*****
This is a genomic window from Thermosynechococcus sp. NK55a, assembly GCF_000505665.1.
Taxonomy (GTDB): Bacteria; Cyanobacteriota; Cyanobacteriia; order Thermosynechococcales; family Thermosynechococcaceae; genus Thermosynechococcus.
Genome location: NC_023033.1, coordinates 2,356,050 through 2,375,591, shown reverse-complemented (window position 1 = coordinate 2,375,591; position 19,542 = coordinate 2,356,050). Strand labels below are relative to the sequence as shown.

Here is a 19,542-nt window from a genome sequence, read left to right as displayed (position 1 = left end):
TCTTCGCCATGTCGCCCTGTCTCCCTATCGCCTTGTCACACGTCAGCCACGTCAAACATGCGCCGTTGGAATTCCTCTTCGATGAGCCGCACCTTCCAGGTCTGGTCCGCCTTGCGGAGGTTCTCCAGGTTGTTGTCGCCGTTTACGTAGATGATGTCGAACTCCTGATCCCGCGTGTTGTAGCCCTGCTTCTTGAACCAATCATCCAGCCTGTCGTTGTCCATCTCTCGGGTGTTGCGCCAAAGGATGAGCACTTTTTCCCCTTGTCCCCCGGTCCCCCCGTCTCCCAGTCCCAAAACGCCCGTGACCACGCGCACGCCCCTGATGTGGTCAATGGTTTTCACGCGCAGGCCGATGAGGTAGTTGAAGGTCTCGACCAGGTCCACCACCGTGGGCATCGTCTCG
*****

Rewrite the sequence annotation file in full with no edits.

This is a genomic window from Thermosynechococcus sp. NK55a, assembly GCF_000505665.1.
Taxonomy (GTDB): Bacteria; Cyanobacteriota; Cyanobacteriia; order Thermosynechococcales; family Thermosynechococcaceae; genus Thermosynechococcus.
Genome location: NC_023033.1, coordinates 2,356,050 through 2,375,591, shown reverse-complemented (window position 1 = coordinate 2,375,591; position 19,542 = coordinate 2,356,050). Strand labels below are relative to the sequence as shown.

Here is a 19,542-nt window from a genome sequence, read left to right as displayed (position 1 = left end):
TCTTCGCCATGTCGCCCTGTCTCCCTATCGCCTTGTCACACGTCAGCCACGTCAAACATGCGCCGTTGGAATTCCTCTTCGATGAGCCGCACCTTCCAGGTCTGGTCCGCCTTGCGGAGGTTCTCCAGGTTGTTGTCGCCGTTTACGTAGATGATGTCGAACTCCTGATCCCGCGTGTTGTAGCCCTGCTTCTTGAACCAATCATCCAGCCTGTCGTTGTCCATCTCTCGGGTGTTGCGCCAAAGGATGAGCACTTTTTCCCCTTGTCCCCCGGTCCCCCCGTCTCCCAGTCCCAAAACGCCCGTGACCACGCGCACGCCCCTGATGTGGTCAATGGTTTTCACGCGCAGGCCGATGAGGTAGTTGAAGGTCTCGACCAGGTCCACCACCGTGGGCATCGTCTCG